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On Utica Avenue in Brooklyn, Ernie Blye, a black man, stayed at his tailor shop all night long, grasping a gun, his German shepherd at his heels. A gang of men began to menace him. He cried out: "If you shoot me, my dog will get you!" They closed in relentlessly. Blye shouted again: "I got ten cans of potash upstairs! I'm goin' upstairs now! I blind you, you come up the stairs after me! I blind you!" The crowd left him alone.

Many looters seemed scarcely aware that they were stealing. Said one of two black boys standing outside a stripped bicycle shop near Columbia University: "We're just out shopping with our parents. This is better than going to Macy's." Some blacks resented all the fuss over the looting. Said Lorraine, 14, who had helped plunder a drugstore in East Harlem: "It gets dark here every night. Every night stores get broke into, every night people get mugged, every night you scared on the street. But nobody pays no attention until a blackout comes."

A few boasted of their thefts. P.F., a 28-year-old Hispanic in Harlem, sounded like a shipping clerk reading off an invoice list as he told TIME Writer B.J. Phillips: "Well, I got a stereo worth $400, a dining room set that said $600 in the window, and some bedroom furniture, but not a whole suite. I got some tennis shoes, and a few things from the jewelry store, but I got there too late for anything really good. I got it all done in half an hour, that's how quick I was working." He paused to add it all up. "I'd put the total somewhere between $3,200 and $3,500." Any remorse? "I've got three kids and I don't have no job. I had the opportunity to rob and I robbed. I'd do it again. I don't feel bad about it."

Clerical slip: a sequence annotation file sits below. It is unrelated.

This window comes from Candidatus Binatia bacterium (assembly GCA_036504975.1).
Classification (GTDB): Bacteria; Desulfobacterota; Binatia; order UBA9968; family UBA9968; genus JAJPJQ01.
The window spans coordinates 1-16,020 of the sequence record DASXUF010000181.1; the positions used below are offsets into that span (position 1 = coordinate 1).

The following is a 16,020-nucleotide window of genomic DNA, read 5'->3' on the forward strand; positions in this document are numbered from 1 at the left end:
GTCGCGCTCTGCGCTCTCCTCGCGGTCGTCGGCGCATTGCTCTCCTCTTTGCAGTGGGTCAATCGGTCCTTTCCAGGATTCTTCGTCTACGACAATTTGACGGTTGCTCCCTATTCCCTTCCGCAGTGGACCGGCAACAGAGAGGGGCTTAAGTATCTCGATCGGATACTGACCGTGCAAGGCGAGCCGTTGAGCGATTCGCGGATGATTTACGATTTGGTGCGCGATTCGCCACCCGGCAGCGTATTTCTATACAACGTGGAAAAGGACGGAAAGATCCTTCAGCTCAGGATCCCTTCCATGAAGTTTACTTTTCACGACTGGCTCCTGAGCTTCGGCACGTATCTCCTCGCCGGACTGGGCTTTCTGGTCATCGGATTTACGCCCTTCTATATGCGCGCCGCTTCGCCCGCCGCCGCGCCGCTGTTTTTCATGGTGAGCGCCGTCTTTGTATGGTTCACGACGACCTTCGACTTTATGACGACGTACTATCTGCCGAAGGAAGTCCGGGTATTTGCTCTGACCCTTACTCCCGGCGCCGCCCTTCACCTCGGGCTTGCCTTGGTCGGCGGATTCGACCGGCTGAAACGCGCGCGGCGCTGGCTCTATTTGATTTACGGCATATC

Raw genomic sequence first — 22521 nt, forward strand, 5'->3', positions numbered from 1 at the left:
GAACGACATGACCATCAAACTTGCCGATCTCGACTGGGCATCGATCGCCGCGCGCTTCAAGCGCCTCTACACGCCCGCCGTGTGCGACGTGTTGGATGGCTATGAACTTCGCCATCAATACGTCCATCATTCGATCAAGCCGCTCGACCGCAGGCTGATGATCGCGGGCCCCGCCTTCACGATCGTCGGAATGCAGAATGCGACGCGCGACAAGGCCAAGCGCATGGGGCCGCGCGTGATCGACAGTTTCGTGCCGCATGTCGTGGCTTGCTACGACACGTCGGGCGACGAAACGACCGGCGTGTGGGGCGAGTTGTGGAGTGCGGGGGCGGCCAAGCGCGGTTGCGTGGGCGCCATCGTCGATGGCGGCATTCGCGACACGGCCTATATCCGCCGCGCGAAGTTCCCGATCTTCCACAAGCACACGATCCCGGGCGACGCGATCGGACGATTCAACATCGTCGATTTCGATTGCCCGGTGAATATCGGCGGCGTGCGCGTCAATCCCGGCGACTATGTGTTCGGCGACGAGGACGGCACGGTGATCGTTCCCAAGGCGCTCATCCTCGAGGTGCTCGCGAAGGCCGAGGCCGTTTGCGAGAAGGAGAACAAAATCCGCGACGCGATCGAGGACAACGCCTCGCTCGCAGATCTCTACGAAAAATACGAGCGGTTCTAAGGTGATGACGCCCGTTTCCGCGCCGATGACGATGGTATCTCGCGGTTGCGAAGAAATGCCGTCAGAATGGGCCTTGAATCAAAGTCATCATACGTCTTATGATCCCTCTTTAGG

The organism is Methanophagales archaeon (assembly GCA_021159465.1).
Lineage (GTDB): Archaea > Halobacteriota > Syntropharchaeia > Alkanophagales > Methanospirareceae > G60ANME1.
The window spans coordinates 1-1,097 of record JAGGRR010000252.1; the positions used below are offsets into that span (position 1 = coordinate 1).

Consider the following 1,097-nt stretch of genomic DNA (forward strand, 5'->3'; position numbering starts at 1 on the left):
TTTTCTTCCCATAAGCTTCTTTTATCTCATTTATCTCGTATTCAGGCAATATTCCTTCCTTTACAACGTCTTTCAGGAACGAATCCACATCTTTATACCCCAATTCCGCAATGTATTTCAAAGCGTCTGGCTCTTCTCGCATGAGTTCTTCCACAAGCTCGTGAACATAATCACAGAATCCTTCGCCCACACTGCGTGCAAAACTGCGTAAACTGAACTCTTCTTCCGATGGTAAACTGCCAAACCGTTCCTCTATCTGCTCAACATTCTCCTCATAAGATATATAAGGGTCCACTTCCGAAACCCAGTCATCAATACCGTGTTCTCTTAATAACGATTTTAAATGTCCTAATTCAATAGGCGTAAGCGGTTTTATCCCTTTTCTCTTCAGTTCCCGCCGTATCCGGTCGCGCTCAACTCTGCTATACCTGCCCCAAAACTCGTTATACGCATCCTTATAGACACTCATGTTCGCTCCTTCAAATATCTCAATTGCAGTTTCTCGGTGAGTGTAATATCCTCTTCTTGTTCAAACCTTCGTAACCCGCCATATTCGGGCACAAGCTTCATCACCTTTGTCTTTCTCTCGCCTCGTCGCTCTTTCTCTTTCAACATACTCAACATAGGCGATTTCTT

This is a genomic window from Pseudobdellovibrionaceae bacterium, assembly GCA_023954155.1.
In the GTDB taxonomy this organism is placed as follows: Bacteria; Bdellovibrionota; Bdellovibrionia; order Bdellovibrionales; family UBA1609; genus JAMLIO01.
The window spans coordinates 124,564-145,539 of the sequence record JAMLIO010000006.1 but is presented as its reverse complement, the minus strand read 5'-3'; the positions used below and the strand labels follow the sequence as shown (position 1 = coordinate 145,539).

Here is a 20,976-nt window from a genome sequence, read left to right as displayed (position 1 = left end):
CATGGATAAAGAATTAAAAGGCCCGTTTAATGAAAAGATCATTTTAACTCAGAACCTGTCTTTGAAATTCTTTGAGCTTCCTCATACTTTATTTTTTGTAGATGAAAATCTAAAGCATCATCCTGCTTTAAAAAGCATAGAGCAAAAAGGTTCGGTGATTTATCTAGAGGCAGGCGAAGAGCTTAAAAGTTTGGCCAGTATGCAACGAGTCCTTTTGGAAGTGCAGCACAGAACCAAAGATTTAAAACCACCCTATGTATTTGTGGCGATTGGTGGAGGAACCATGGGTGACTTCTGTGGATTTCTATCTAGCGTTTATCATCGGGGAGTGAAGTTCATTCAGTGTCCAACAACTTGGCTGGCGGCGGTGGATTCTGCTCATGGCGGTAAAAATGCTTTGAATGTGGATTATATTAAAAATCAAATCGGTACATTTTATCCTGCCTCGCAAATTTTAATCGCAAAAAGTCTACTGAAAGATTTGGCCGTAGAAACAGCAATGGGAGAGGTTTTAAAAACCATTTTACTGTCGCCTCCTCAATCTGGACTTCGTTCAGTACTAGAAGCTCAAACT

Others offered strained justifications. Said a young woman who called herself Afreeka Omfree: "It's really sort of beautiful. Everybody is out on the streets together. There's sort of a party atmosphere." Declared a young man in Bushwick: "Prices have gone too high. Now we're going to have no prices. When we get done, there ain't gonna be no more Broadway." Said a man in his 30s, grasping a wine bottle in one hand and a TV set in another: "You take your chance when you get a chance." Added Gino, 19, a father of two: "We're poor, and this is our way of getting rich."

The Rev. Vincent Gallo, an activist Catholic priest, summed up the attitudes of people roaming his Bedford-Stuyvesant neighborhood.

"When the lights went out, people just said, 'Here's our chance to get back at the mothers who have been ripping us off.' There also was a herd mentality, and many of the kids were egged on by adults who said, 'Hey, go get me this. Hey, go get me that.' "

Whatever the cause of the looting, New York's massive show of police force, and the cops' restraint, helped keep the nightmare from becoming even worse or continuing after the lights went back on Thursday. Canceling all leaves, the department mustered about 8,000 of its 26,000-person force, twice the number that would normally have been on duty.

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